[Python-ideas] Dunder method to make object str-like

Brett Cannon brett at python.org
Thu Apr 7 14:51:31 EDT 2016

On Thu, 7 Apr 2016 at 11:29 Chris Angelico <rosuav at gmail.com> wrote:

> On Fri, Apr 8, 2016 at 3:31 AM, Brett Cannon <brett at python.org> wrote:
> > But couldn't you also just define a str subclass that checks its
> argument(s)
> > are only valid ASCII values? What you're proposing is to potentially
> change
> > all places that operate with a string to now check for a special method
> > which would be a costly change potentially to performance as well as
> > propagating this concept everywhere a string-like object is expected.
> Fair enough. That was a spur-of-the-moment thought. To be honest, this
> proposal is a massive generalization from, ultimately, a single
> use-case.
> > I think it's important to realize that the main reason we are considering
> > this special method concept is to make it easier to introduce in
> third-party
> > code which doesn't have pathlib or for people who don't want to import
> > pathlib just to convert a pathlib.PurePath object to a string.
> And this should make it easier for third-party code to be functional
> without even being aware of the Path object. There are two basic
> things that code will be doing with paths: passing them unchanged to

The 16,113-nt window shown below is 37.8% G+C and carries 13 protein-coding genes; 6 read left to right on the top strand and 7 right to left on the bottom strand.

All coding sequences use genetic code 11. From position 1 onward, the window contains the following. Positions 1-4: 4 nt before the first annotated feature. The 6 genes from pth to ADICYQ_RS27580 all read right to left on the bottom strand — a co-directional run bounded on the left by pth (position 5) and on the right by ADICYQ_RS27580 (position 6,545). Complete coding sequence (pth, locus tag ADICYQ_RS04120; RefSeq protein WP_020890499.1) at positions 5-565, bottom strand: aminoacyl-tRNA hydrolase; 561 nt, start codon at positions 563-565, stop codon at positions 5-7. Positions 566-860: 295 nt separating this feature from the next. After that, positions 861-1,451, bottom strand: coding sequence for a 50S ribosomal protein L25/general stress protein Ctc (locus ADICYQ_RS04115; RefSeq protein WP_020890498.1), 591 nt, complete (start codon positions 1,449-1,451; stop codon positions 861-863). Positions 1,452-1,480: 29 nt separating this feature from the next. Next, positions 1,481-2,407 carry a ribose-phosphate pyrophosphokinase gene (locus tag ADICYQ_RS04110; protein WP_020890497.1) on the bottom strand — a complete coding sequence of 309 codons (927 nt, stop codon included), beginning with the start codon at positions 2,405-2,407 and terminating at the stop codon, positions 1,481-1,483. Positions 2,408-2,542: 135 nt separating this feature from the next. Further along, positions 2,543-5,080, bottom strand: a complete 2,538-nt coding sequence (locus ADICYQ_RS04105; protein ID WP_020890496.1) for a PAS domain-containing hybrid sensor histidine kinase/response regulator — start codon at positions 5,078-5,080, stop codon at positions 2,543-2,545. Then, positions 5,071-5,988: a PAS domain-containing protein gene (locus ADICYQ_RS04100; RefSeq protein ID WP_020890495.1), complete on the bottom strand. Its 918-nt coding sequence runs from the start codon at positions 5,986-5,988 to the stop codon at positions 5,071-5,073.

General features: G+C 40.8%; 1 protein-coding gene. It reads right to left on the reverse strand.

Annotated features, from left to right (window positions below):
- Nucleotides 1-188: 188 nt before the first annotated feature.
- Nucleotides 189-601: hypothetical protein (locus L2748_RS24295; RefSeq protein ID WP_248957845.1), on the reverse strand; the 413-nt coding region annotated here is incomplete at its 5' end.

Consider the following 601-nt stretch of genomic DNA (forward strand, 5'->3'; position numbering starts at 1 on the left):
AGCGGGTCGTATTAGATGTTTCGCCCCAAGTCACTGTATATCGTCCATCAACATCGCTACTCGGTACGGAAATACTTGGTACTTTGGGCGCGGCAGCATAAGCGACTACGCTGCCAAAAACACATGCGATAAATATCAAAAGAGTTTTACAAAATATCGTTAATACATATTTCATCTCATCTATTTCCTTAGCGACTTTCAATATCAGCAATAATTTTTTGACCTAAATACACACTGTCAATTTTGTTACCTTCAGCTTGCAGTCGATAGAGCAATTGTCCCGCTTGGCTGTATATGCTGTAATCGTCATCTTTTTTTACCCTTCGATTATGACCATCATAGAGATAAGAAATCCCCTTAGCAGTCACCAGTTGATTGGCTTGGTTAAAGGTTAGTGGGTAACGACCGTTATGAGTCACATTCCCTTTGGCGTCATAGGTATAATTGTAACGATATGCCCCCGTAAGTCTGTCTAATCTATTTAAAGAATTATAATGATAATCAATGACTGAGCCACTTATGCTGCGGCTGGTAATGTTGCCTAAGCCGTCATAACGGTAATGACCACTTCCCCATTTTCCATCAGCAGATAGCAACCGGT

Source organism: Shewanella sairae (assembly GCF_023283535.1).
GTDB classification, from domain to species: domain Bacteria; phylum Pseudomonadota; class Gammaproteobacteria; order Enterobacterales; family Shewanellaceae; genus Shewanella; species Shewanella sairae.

> standard library functions (eg open()), and combining them with
> strings. The first will work by definition; the second will if paths
> can implicitly upcast to strings.

> In contrast, a function or method to convert a path to a string
> requires conscious effort on the part of any function that needs to do
> such manipulation, which correspondingly means version compatibility
> checks.

> Libraries will need to release a new version that's
> path-compatible, even though they don't actually gain any
> functionality.

But they will with yours as well. At best you could get this into Python
3.6 and then propagate this implicit string-like conversion functionality
throughout the language and stdlib, but any implicitness won't be
backported either as it's implicit. So while you're saying you don't like
the explicitness required to backport this, your solution doesn't help with
that either as you will still need to do the exact same method lookup for
any code that wants to work pre-3.6. And if using path objects takes off
and new APIs come up that don't take a string for paths, then the explicit
conversion can be left out -- and perhaps removed in converted APIs --
while your implicit conversion will forever be baked into Python itself.
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